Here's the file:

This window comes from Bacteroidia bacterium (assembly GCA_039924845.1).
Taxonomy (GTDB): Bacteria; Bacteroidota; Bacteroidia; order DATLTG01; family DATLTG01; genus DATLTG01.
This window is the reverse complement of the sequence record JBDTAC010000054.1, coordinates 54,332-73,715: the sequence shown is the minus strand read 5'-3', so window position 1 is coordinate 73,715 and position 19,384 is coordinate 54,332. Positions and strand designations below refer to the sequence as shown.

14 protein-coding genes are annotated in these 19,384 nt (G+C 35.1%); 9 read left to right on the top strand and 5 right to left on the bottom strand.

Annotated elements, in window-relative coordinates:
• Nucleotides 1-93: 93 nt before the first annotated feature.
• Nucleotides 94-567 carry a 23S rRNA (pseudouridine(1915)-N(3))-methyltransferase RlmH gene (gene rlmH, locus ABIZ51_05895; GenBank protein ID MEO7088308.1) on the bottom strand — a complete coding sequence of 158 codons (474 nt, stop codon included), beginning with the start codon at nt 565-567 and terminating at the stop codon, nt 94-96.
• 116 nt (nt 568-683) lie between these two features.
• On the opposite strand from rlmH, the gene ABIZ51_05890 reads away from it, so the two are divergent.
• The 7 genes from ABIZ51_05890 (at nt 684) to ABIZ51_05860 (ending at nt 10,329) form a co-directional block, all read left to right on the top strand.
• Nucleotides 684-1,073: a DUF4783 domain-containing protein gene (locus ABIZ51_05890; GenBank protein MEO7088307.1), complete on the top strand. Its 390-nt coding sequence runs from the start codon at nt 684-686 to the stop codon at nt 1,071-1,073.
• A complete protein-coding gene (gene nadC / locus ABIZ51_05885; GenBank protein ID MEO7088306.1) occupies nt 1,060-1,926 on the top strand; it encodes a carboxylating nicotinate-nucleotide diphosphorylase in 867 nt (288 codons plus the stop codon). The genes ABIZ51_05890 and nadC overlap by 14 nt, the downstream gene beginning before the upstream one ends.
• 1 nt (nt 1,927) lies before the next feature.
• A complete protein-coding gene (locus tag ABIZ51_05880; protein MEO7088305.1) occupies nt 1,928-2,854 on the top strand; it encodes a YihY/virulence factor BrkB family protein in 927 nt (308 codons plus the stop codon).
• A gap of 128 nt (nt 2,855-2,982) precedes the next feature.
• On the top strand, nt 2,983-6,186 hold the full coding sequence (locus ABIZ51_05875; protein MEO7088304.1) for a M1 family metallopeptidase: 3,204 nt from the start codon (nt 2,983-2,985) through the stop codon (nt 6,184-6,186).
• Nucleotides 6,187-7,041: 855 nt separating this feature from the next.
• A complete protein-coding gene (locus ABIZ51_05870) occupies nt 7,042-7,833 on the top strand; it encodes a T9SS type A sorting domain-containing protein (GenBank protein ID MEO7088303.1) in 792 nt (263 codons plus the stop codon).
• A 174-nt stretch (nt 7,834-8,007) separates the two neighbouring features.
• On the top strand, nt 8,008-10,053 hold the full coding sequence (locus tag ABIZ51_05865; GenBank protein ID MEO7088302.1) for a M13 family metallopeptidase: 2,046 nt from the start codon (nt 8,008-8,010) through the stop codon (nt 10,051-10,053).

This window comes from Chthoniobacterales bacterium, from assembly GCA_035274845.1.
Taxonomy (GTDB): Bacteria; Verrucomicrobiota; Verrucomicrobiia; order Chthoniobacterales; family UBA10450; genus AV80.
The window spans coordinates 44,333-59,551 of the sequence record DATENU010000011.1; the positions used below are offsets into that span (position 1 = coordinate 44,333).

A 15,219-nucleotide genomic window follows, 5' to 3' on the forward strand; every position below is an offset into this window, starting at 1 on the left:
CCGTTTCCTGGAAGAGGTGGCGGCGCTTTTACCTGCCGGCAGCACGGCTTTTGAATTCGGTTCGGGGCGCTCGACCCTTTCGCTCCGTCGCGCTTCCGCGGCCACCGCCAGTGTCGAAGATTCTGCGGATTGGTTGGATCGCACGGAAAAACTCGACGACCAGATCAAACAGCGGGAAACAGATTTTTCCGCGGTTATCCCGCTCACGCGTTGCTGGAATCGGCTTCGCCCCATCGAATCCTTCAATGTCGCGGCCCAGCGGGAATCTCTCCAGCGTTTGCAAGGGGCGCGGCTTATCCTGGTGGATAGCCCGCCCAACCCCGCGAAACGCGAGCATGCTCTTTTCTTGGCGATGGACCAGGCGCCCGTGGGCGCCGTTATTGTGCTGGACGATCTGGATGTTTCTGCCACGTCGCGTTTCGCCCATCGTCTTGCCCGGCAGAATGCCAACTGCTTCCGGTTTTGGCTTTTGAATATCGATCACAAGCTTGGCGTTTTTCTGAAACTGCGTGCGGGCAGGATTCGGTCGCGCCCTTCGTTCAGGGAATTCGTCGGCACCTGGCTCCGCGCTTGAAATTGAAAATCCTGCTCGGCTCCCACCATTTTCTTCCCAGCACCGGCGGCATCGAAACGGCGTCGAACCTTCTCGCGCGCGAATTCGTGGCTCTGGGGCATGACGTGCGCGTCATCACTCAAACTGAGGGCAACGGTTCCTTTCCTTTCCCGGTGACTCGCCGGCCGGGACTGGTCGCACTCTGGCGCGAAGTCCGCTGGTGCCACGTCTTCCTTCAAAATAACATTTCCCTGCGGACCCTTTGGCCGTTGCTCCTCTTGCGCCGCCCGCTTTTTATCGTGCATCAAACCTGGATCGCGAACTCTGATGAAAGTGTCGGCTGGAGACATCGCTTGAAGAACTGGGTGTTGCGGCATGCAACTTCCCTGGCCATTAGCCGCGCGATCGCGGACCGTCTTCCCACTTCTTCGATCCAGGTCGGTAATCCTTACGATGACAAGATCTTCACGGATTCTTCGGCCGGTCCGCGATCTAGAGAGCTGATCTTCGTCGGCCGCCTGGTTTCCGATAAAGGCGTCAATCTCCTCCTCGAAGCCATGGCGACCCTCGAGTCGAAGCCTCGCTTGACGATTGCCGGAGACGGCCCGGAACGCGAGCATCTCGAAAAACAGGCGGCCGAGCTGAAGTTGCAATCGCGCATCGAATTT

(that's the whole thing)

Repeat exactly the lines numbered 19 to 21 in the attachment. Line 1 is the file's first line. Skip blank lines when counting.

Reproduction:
• A 174-nt stretch (nt 7,834-8,007) separates the two neighbouring features.
• On the top strand, nt 8,008-10,053 hold the full coding sequence (locus tag ABIZ51_05865; GenBank protein ID MEO7088302.1) for a M13 family metallopeptidase: 2,046 nt from the start codon (nt 8,008-8,010) through the stop codon (nt 10,051-10,053).

This window comes from Chthoniobacterales bacterium, from assembly GCA_035274845.1.